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Zero Tolerance For Drug Pushers - Peters

Media Release

9 October 2003

Zero Tolerance For Drug Pushers - Peters

“The misleading rantings of pro cannabis MP Nandor Tanczos were today relegated to the rubbish bin for all time,” said New Zealand First Leader, Rt Hon Winston Peters MP.

Mr Peters was quoting reports by senior Australian and New Zealand Police who stated categorically that the linkage between cannabis use, heroin, speed and memphetamines was irrefutable.

Detective Sergent Darryl Brazier of the New Zealand Police and Superintendent Fred Gere of the Western Australian Police, a world renowned authority on organised crime and drug usage, stated in response to questions today following a presentation at the Annual Conference of the New Zealand Police Association, that cannabis use was an integral component of modern drug addictions, particularly memphetamines.

During the presentation by these experienced and recognised authorities on drug usage and organised crime, it was stated that cannabis is consistent with the use of memphetamines such as “P” which gives an abnormally high “high”. It is common for users to turn to lesser drugs such as cannabis to help them obtain normality and some equilibrium after using P, it was said.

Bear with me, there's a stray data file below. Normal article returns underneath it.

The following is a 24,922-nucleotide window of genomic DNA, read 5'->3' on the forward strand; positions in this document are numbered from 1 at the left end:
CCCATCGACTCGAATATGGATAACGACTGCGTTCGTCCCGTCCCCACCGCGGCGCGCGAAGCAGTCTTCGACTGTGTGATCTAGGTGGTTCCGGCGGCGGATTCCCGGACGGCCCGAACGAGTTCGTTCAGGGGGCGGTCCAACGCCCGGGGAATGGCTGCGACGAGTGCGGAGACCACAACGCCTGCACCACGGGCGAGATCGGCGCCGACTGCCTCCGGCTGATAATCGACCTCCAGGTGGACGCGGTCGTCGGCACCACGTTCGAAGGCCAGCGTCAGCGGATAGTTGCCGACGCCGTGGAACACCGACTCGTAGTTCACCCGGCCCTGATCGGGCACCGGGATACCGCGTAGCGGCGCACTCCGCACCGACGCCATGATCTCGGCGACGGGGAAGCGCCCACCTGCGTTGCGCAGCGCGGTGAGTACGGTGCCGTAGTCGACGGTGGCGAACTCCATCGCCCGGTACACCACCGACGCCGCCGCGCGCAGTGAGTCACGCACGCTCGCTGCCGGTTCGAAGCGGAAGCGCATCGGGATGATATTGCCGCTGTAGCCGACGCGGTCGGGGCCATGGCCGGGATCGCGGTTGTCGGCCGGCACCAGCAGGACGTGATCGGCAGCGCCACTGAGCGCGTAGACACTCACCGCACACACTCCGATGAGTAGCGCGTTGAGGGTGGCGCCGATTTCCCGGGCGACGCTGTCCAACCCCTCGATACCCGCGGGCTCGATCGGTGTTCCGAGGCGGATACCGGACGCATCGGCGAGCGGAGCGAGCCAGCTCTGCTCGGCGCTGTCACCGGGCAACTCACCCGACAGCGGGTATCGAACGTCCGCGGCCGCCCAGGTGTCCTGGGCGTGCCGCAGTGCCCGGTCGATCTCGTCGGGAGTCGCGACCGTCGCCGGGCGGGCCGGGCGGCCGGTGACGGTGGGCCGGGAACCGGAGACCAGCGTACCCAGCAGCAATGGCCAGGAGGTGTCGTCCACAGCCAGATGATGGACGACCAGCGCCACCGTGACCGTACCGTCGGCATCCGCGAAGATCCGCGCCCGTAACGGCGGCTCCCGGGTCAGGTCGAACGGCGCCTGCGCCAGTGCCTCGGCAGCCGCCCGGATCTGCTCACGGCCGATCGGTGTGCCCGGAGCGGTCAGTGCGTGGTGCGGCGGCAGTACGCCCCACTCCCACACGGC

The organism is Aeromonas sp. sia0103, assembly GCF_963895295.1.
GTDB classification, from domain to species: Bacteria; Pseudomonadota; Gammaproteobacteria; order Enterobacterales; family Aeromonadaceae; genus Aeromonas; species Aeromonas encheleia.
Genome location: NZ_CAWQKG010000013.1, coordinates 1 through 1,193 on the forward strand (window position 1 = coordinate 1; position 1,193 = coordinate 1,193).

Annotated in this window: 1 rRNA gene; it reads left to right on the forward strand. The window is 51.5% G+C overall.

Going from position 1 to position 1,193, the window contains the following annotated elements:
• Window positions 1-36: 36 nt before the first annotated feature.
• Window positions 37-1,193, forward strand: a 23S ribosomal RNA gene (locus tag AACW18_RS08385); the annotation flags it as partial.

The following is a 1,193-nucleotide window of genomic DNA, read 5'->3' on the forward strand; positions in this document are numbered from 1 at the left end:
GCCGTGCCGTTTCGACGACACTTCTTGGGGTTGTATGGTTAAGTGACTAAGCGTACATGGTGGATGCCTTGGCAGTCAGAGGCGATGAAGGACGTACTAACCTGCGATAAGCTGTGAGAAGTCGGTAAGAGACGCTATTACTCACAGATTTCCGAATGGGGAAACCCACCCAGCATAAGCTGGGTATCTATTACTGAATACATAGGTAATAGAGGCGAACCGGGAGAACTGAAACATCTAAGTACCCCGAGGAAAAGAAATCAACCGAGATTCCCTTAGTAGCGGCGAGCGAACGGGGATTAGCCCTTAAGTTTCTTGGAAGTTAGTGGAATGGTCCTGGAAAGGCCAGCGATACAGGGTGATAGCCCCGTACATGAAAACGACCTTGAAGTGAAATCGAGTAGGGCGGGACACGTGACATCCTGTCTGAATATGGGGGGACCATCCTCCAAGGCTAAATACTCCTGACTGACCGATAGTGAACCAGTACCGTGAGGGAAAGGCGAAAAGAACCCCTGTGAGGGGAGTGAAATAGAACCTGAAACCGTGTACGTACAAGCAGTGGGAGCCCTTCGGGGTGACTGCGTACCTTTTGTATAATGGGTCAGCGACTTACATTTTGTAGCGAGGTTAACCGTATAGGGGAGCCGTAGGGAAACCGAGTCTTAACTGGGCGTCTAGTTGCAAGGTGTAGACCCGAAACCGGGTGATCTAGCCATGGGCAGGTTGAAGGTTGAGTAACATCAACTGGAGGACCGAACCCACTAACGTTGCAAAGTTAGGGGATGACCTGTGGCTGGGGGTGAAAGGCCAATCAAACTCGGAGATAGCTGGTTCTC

Mr Gere went further and stated that of the 150 drug related deaths each year investigated by the Western Australia Police all produced evidence of cannabis use following autopsies.

“The irresponsible utterings of opportunist politicians, using their position to promote drugs, is abhorrent and parties such as the Greens should bring this renegade MP to heel before he creates more drug users in New Zealand through his pro-drug message to schools and universities,” said Mr Peters.

Mr Peters also commented on the progressive legislation introduced in Western Australia that is now becoming widely reflected in other Australian states and the Federal Government. This has shifted the onus of proof from police to organised crime drug bosses to prove the source of their vast wealth. This in turn has enabled Australian law enforcement agencies to seize millions obtained through criminal activity in drug dealing in particular and is proving the most effective deterrent in the war of drug pushing.

“If we are to seriously deal with the increasing drug problem, we have to look at ensuring police have the authority and tools to do the job, and the courts the power to give effect to those efforts,” concluded Mr Peters.

ENDS

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